Shoulder: The shoulder blade (scapula), should be long, and well laid back, flat against the body, with its rounded upper end, at the ridge in a vertical line above the elbow. The blades come close together at the top of the withers then slope well forward to the joint of the shoulder and upper arm (point of shoulder). If you draw an imaginary line from the withers or top of shoulder blades to the prosternum tip, then to the tip of the elbow it would be of equal lengths and form at almost a right angle. This angulation permits the proper forward extension of the foreleg, which should meet the ground as it is fully extended forward.
Forelegs: Straight, oval rather than round or flat.
Proportionate to size of dog, which contributes to impression of substance without grossness. Front legs viewed from front should be straight. Elbows are well held in with no tendency to turn in or out. The point of the elbow lies roughly in a vertical line under point of withers.
Pasterns: Medium length, strong and springy, ideal angulation is 25 degrees from the straight of the leg.
Faults: Loose or loaded shoulders (bulging muscle pads) as seen from the front or pushed forward shoulder assembly. Elbows thrown out, shoulders too short, or straight. Bent legs, out of line bones, too down on pasterns.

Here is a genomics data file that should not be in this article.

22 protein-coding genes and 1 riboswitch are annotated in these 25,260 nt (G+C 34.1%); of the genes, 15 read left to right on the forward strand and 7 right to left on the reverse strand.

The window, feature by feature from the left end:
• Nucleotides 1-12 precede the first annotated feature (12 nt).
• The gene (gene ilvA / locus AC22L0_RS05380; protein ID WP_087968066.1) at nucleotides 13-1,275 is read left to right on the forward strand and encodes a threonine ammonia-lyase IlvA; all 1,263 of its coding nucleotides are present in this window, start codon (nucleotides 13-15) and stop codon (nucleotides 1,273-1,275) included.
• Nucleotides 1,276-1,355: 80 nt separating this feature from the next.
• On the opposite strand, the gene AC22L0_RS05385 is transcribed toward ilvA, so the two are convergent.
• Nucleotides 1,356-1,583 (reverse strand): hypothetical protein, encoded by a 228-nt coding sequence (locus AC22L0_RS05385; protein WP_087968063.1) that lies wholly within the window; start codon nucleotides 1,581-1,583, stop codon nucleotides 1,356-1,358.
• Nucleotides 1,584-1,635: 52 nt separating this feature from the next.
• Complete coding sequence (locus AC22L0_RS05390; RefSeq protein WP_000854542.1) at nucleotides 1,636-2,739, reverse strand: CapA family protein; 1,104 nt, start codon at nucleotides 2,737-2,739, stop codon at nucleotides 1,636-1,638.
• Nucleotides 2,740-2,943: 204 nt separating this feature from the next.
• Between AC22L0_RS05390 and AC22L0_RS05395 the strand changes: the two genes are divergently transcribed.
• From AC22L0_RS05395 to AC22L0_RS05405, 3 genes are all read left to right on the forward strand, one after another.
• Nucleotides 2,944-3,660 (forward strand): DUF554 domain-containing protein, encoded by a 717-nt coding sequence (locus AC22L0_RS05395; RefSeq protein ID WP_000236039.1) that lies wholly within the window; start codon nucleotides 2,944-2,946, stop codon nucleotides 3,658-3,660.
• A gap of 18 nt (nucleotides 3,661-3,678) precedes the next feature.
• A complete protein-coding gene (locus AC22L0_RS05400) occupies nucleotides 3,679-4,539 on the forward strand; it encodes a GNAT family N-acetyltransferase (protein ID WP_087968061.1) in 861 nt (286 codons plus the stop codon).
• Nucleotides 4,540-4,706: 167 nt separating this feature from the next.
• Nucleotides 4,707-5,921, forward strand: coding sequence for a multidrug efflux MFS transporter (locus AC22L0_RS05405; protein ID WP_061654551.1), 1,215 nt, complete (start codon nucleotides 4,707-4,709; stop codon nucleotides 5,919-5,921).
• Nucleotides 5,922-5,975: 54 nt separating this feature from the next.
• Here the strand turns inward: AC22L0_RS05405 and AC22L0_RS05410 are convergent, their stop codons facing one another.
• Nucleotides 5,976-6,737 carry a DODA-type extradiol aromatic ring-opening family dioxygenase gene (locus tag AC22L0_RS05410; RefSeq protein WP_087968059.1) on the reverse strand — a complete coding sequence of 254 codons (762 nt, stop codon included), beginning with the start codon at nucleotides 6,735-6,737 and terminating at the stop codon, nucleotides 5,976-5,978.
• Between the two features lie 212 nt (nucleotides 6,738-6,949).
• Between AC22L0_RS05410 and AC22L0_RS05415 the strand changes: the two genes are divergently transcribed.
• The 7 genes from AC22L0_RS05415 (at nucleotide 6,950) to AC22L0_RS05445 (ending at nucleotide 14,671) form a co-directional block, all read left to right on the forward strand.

Solid without bulkiness
Chest: Forechest well filled, Prosternum should show in front of the point of the shoulder. Chest depth is approximately 48 to 50% total height of the dog.
Ribs: Well sprung, long, neither barrel shaped nor flat (so as not to interfere with the action of the elbows and the forelegs) carried down to the breast bone reaching to elbow.
Body Proportion: Somewhat longer than tall, ideal proportions are 8.8 high to 10 long ie. 64 cm high [25 inches] to 74 cm [29 inches] long. Length is measured from the prosternum to the point of the buttocks.
Faults: A bottom line tucked up in the flank, like that of Greyhound. A dog that is visibly out of proportion.
In length and angulation, the scapula and the pelvis roughly equal each other, and the slant of the lower thigh bones roughly approximate that of the pelvis and of the humerus.
Pelvis: The pelvis lies tilted backward at an approximate angle of 35 degrees from the horizontal. Whether standing four square or firmly and naturally with one ear leg extended behind the pelvis the femur drops almost vertically from the hip socket, forming an approximate 125 degrees angle with the Pelvis. The upper and lower thigh bones are roughly the same length.
Thighs: Both upper and lower thigh bones are broad and heavily muscled. The stifle is well bent, its angulation must never be so steep that the dog's hocks lie directly under any part of the croup or pelvis. Extra length of either the upper or lower thigh can distort this angle to the extent that rear drive and follow through are impossible. Legs are parallel to each other (as viewed from the rear).